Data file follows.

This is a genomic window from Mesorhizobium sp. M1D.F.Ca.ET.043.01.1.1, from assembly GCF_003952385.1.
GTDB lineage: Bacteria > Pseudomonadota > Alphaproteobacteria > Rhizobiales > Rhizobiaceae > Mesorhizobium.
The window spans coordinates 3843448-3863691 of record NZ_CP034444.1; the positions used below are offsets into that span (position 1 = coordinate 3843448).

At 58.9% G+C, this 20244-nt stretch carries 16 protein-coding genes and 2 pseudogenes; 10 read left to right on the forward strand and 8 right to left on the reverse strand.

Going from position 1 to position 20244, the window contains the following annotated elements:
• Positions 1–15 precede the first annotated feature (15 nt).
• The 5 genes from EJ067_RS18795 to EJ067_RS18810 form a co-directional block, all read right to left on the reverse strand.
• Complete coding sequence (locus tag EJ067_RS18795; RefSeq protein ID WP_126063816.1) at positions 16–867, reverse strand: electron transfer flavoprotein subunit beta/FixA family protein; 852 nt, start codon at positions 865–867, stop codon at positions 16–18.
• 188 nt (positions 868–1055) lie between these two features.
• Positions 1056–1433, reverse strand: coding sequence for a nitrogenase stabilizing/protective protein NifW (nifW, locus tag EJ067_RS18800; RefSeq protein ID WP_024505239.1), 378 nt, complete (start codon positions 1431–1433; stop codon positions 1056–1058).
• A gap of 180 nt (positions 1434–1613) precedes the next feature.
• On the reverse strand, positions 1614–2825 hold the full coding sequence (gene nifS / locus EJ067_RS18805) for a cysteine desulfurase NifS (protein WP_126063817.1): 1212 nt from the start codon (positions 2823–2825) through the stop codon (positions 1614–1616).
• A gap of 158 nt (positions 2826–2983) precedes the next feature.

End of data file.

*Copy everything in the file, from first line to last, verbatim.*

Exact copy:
This is a genomic window from Mesorhizobium sp. M1D.F.Ca.ET.043.01.1.1, from assembly GCF_003952385.1.
GTDB lineage: Bacteria > Pseudomonadota > Alphaproteobacteria > Rhizobiales > Rhizobiaceae > Mesorhizobium.
The window spans coordinates 3843448-3863691 of record NZ_CP034444.1; the positions used below are offsets into that span (position 1 = coordinate 3843448).

At 58.9% G+C, this 20244-nt stretch carries 16 protein-coding genes and 2 pseudogenes; 10 read left to right on the forward strand and 8 right to left on the reverse strand.

Going from position 1 to position 20244, the window contains the following annotated elements:
• Positions 1–15 precede the first annotated feature (15 nt).
• The 5 genes from EJ067_RS18795 to EJ067_RS18810 form a co-directional block, all read right to left on the reverse strand.
• Complete coding sequence (locus tag EJ067_RS18795; RefSeq protein ID WP_126063816.1) at positions 16–867, reverse strand: electron transfer flavoprotein subunit beta/FixA family protein; 852 nt, start codon at positions 865–867, stop codon at positions 16–18.
• 188 nt (positions 868–1055) lie between these two features.
• Positions 1056–1433, reverse strand: coding sequence for a nitrogenase stabilizing/protective protein NifW (nifW, locus tag EJ067_RS18800; RefSeq protein ID WP_024505239.1), 378 nt, complete (start codon positions 1431–1433; stop codon positions 1056–1058).
• A gap of 180 nt (positions 1434–1613) precedes the next feature.
• On the reverse strand, positions 1614–2825 hold the full coding sequence (gene nifS / locus EJ067_RS18805) for a cysteine desulfurase NifS (protein WP_126063817.1): 1212 nt from the start codon (positions 2823–2825) through the stop codon (positions 1614–1616).
• A gap of 158 nt (positions 2826–2983) precedes the next feature.